St. Vincent de Paul Expands Operations to Help Those in Need

This column in Attraction, by Amelia Blades Steward, visits the faces of those who have benefited from the generous and tireless work of the nonprofits on the Mid Shore or are one of the organizations giving back in unique ways to better our world. She has been a freelance writer in our community for over 20 years and offers a glimpse into the lives of residents on the Mid Shore whom she has met along the way.

The Society of St. Vincent de Paul originated in 1833 in France. Students at the Sorbonne organized a Conference of Charity to help the poor. Two years later, the group adopted the formal title and rules of the Society of St. Vincent de Paul, naming the organization after its patron St. Vincent de Paul who lived in Paris in the 1600s serving the poor.

The Society of St. Vincent de Paul was established in the United States in St. Louis, Missouri, in 1845. Today, St. Vincent de Paul works in 4,428 parish-based Conferences across the United States. Saints Peter and Paul Conference, Inc. operates the St. Vincent de Paul facility at 29533 Canvasback Drive in Easton that is a completely volunteer-run organization.

Alex Handy (left), Outgoing President of St. Vincent de Paul, and John Plaskon, Incoming President, stand in the organization’s Food Pantry, which is being renovated.

Sitting down with Alex Handy, Outgoing President of St. Vincent de Paul, and John Plaskon, Incoming President of the organization, it is apparent the organization is on the move. The organization has outgrown its facility on Canvasback Drive and will be expanding its building this summer to accommodate the increasing number of Talbot County residents it serves through its Food Pantry, Emergency Financial Assistance, and Thrift Store.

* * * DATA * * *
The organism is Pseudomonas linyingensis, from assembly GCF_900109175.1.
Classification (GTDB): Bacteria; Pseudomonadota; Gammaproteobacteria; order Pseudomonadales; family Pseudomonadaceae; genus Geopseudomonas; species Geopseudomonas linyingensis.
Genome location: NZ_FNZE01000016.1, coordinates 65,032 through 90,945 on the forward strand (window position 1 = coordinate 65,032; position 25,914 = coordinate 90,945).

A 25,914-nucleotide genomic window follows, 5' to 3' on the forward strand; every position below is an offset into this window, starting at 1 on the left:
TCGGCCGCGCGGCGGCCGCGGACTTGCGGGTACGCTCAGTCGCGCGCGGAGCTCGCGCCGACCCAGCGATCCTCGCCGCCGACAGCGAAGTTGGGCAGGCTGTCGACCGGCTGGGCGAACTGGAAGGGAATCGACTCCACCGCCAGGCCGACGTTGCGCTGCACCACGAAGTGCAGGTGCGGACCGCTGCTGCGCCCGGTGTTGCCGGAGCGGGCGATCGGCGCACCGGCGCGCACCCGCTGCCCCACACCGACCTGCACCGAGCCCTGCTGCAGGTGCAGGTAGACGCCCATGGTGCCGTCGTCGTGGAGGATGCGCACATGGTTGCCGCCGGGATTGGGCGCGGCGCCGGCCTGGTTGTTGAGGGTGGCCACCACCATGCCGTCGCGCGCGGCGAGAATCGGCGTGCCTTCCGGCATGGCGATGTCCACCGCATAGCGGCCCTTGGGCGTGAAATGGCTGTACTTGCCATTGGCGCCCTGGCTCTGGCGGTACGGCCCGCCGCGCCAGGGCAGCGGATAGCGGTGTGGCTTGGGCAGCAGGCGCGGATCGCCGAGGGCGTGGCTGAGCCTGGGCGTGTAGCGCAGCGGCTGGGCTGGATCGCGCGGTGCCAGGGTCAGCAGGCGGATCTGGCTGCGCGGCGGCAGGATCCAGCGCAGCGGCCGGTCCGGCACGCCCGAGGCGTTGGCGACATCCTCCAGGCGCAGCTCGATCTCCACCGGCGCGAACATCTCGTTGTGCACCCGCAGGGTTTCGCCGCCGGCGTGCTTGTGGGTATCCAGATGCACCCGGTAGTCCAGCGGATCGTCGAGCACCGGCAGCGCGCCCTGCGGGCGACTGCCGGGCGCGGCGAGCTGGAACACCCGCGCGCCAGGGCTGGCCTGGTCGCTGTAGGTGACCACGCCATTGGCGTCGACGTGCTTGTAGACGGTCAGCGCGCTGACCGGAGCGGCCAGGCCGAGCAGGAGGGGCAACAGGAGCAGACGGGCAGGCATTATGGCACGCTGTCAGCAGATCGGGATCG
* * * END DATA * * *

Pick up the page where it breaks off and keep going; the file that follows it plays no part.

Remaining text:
St. Vincent de Paul volunteers subscribe to the Bible verse quoting Jesus saying, “Whatever you do for the least of mine, you do unto me.”

Alex Handy recalls his introduction to the ministry, “I go to Mass every day. One day a parishioner stopped me coming out of Mass and asked me if I was familiar with the St. Vincent de Paul Society. He explained to me that the organization helps poor people and asked if I could give them a hand. Because I was still working, I started volunteering one hour once every four to six weeks.

“I started in 2002 in a little pantry like you’d have in the house behind the original church on Goldsborough Street in Easton. We were open one hour once a week.”

The church building was sold in 2005 and they moved the pantry to a little storage locker behind Wishing Well Liquors where they were for several years. Alex took over as president of St. Vincent de Paul in 2008. He made an appeal at mass one Sunday and the group got 70 volunteers and collected $23,000 for the food pantry.

“When I took over as president in 2008, we had 25 volunteers and now we have over 300 volunteers. Our numbers continue to grow,” states Alex, who has served over 16 years at the helm of the organization.

In 2023, St. Vincent de Paul provided $1.15 million in food and financial assistance. Each month, St. Vincent de Paul’s Food Pantry feeds over 500 families. Over 40% of the families are employed and over one-half have children. Clients can come on Tuesdays from 1 to 4 p.m. and Saturdays from 9 a.m. to noon to receive food.

“We are getting a lot more working families coming to the food pantry. People are living paycheck to paycheck because of the rising cost of food today,” Alex explains.

Talbot County residents can come to the food pantry three times a month for menu items, such as meat and produce. They can select menu items that typically include bread, dairy, and eggs. They can come twice a month for shelf-stable items, such as peanut butter, cereal, tuna fish, soup, sauces, and pasta. St. Vincent de Paul volunteers pick up food items from Easton stores four days a week. The Food Pantry also purchases from the Maryland Food Bank and shares with other food pantries in and around Talbot County.